Atlanta’s Beltline project is one of the most exciting urban development programs in the country. The concept, originally proposed by a graduate student at Georgia State University Georgia Institute of Technology, is a 22-mile circle of light rail lines, parks, and affordable housing surrounding the inner city along the route of a mostly retired former freight railroad. It has excited the imaginations of the city’s citizens and garnered the support of Mayor Shirley Franklin. But news today from Amtrak and the Georgia Department of Transportation threatens to derail the program.
The project would be valuable for the transit-lacking capital of the New South, which has been growing at quite a clip recently (it grew from 394,000 people in 1990 to 519,000 in 2007), but whose citizens only have two major mass transit lines to choose from: MARTA‘s North-South and East-West Metro lines. MARTA does its job well, and attracts high ridership, but doesn’t allow for inner city connectivity, important for what’s slowly becoming one of the nation’s denser cities. On the other hand, the Beltline, along with the proposed Peachtree Streetcar, would improve transit for the inhabitants of the city’s Downtown, Midtown, and Near East and West Sides.
But the program has faced significant obstacles in the past, notably involving how it is going to get the $2.8 billion it needs to sponsor construction. A tax allocation district was proposed in 2005 which would have frozen property taxes in areas surrounding the line and allowed any standard increases in taxation (which would typically go into the city’s general funds) to go to paying for the Beltline project. But the Georgia Supreme Court declared such a funding strategy unconstitutional, forcing Georgia’s voters to pass a referendum basically allowing Atlanta to push through with the deal.
Now Creative Loafing Atlanta reports that Amtrak and the Georgia DOT are asking the federal government to prevent the Beltline project from taking control of the northeast section of the line because they argue that the track is necessary for the implementation of the Southeast High-Speed Rail project, Atlanta’s proposed commuter rail system, and the downtown Atlanta intermodal transportation center. Amtrak says no other route would be feasible for the implementation of those three important projects, and argues that the use of the corridor by the Beltline would make such projects impossible. But why did it take so long for Amtrak and the DOT to make their opinions known? The Beltline proposal has been around for years, and only now do we hear about a potential problem?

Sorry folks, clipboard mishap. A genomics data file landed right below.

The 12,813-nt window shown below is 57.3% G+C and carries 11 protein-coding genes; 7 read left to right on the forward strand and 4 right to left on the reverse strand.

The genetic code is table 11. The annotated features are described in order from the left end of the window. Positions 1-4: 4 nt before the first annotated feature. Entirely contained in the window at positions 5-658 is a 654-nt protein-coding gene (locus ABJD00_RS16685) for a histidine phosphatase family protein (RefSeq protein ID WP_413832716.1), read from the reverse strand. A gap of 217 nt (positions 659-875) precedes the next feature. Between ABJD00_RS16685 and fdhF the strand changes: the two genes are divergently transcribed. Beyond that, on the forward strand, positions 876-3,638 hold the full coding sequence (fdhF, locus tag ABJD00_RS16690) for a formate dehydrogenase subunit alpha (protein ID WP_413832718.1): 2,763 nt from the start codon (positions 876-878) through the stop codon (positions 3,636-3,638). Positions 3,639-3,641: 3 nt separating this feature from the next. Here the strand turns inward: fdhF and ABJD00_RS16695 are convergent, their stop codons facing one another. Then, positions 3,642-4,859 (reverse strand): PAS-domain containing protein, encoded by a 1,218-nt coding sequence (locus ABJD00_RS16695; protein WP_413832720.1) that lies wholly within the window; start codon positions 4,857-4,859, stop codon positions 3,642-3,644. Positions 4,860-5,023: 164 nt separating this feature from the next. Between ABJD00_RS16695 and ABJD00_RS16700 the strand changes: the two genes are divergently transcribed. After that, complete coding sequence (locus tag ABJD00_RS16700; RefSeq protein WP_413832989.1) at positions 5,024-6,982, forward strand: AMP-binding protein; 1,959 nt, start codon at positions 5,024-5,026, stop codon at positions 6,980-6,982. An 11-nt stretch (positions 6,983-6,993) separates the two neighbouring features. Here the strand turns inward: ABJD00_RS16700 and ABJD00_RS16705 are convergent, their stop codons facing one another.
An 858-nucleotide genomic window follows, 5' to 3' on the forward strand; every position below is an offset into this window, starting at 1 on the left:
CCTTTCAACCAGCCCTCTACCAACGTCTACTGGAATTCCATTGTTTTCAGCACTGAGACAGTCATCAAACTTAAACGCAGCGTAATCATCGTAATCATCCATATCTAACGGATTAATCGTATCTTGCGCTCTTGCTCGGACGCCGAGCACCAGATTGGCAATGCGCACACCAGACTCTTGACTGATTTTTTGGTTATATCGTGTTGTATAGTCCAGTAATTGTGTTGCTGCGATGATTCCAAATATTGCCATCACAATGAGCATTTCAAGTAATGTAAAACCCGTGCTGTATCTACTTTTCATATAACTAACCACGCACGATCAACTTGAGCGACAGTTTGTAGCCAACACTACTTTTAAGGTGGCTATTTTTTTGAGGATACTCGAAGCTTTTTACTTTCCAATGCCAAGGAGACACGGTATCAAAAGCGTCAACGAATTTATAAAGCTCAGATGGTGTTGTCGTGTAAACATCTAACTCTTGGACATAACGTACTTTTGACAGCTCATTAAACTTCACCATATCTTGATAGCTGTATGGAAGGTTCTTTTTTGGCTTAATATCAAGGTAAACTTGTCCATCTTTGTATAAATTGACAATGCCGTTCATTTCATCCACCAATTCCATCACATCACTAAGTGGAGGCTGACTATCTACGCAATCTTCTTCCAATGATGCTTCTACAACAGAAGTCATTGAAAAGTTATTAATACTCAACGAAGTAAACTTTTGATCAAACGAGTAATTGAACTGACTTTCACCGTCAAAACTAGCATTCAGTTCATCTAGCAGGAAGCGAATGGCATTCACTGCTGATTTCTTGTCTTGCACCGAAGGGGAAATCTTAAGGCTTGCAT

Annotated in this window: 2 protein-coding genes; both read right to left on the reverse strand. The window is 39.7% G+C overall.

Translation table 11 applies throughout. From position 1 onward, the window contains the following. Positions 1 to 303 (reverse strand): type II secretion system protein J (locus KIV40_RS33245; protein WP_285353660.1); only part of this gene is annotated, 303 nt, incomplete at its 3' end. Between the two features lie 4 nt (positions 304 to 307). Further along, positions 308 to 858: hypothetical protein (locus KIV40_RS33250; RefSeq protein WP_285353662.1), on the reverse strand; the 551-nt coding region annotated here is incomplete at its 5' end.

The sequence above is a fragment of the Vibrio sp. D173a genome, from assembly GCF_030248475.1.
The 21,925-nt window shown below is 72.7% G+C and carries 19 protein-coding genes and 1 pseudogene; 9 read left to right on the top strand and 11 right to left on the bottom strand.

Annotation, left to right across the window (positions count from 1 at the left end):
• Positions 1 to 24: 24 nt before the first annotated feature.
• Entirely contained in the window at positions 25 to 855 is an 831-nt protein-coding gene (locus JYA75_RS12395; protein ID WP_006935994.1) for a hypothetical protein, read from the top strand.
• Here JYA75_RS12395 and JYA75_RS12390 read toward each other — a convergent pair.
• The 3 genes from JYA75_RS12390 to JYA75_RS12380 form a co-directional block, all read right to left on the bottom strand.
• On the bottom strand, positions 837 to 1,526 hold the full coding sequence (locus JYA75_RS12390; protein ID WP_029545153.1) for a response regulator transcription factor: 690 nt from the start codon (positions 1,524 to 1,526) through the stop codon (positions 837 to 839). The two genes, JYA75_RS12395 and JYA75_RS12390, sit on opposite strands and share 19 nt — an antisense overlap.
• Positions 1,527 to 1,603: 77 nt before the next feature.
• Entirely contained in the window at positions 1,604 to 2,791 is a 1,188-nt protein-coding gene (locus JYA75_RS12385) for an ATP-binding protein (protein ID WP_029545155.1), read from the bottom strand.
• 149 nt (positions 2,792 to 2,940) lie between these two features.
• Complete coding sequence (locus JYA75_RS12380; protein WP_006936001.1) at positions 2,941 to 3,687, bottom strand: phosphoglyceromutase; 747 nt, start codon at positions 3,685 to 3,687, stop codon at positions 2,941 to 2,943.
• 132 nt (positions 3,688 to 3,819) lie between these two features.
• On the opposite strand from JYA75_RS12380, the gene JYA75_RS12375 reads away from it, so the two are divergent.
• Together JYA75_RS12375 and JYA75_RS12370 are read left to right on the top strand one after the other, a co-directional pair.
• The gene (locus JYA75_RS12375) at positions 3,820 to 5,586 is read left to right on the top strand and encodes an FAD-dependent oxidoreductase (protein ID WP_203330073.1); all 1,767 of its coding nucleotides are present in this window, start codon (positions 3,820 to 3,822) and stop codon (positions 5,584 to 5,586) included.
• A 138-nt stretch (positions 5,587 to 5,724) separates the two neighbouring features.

It would be difficult to imagine the Beltline without its northeast section, which runs through some of the city’s more prosperous neighborhoods and which likely would have seen some of the most transit-oriented development of the whole program. The section also would provide a direct connection to the city’s famed Piedmont Park, a fantastic resource that currently is cut off from rapid transit. So this fight is likely to continue on for a while, because it’s clear that neither the Beltline Partnership nor Amtrak want to give up on the rights to the corridor.
Though this is Atlanta’s problem, it raises questions about how cities around the country will handle multiple transit operators wanting to use the same right-of-way as the push for transit and rail service increases. Should intercity rail providers always get priority over local transit operators, or vice-verse? Is there any way the two could share the same right-of-way? In this case, would such a shared corridor undermine the pedestrian-friendly vision of the Beltline, or could the inclusion of intercity trains be implemented skillfully without detracting from the overall program?
For now, it’s unclear how this problem will be addressed. But a compromise, with both transit and intercity rail components included and a strong effort to somehow conserve the affiliated park and affordable housing developments, seems to make the most sense.
Images above: Atlanta Beltline Route Map and Northeast Quadrant, from beltline.org